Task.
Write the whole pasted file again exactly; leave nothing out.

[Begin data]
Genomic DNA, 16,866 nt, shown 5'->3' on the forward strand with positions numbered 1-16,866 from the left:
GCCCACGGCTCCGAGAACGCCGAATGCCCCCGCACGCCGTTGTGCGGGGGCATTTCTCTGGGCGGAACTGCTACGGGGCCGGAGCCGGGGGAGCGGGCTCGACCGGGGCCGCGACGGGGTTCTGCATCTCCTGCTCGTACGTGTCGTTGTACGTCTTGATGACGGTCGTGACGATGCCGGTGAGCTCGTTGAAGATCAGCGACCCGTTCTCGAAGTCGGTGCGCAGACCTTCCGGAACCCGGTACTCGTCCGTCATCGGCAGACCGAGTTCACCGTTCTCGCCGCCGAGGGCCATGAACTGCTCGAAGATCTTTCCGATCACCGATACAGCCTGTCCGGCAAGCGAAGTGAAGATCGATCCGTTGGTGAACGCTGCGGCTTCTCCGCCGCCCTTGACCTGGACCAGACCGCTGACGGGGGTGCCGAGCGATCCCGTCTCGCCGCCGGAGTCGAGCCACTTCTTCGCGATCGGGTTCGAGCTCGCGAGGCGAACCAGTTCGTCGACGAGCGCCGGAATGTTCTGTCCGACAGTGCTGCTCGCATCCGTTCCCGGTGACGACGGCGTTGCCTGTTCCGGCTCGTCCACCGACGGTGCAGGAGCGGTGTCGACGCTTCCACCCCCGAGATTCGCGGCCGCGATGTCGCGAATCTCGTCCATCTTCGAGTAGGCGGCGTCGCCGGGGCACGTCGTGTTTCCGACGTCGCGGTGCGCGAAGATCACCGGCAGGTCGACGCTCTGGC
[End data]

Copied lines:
Genomic DNA, 16,866 nt, shown 5'->3' on the forward strand with positions numbered 1-16,866 from the left:
GCCCACGGCTCCGAGAACGCCGAATGCCCCCGCACGCCGTTGTGCGGGGGCATTTCTCTGGGCGGAACTGCTACGGGGCCGGAGCCGGGGGAGCGGGCTCGACCGGGGCCGCGACGGGGTTCTGCATCTCCTGCTCGTACGTGTCGTTGTACGTCTTGATGACGGTCGTGACGATGCCGGTGAGCTCGTTGAAGATCAGCGACCCGTTCTCGAAGTCGGTGCGCAGACCTTCCGGAACCCGGTACTCGTCCGTCATCGGCAGACCGAGTTCACCGTTCTCGCCGCCGAGGGCCATGAACTGCTCGAAGATCTTTCCGATCACCGATACAGCCTGTCCGGCAAGCGAAGTGAAGATCGATCCGTTGGTGAACGCTGCGGCTTCTCCGCCGCCCTTGACCTGGACCAGACCGCTGACGGGGGTGCCGAGCGATCCCGTCTCGCCGCCGGAGTCGAGCCACTTCTTCGCGATCGGGTTCGAGCTCGCGAGGCGAACCAGTTCGTCGACGAGCGCCGGAATGTTCTGTCCGACAGTGCTGCTCGCATCCGTTCCCGGTGACGACGGCGTTGCCTGTTCCGGCTCGTCCACCGACGGTGCAGGAGCGGTGTCGACGCTTCCACCCCCGAGATTCGCGGCCGCGATGTCGCGAATCTCGTCCATCTTCGAGTAGGCGGCGTCGCCGGGGCACGTCGTGTTTCCGACGTCGCGGTGCGCGAAGATCACCGGCAGGTCGACGCTCTGGC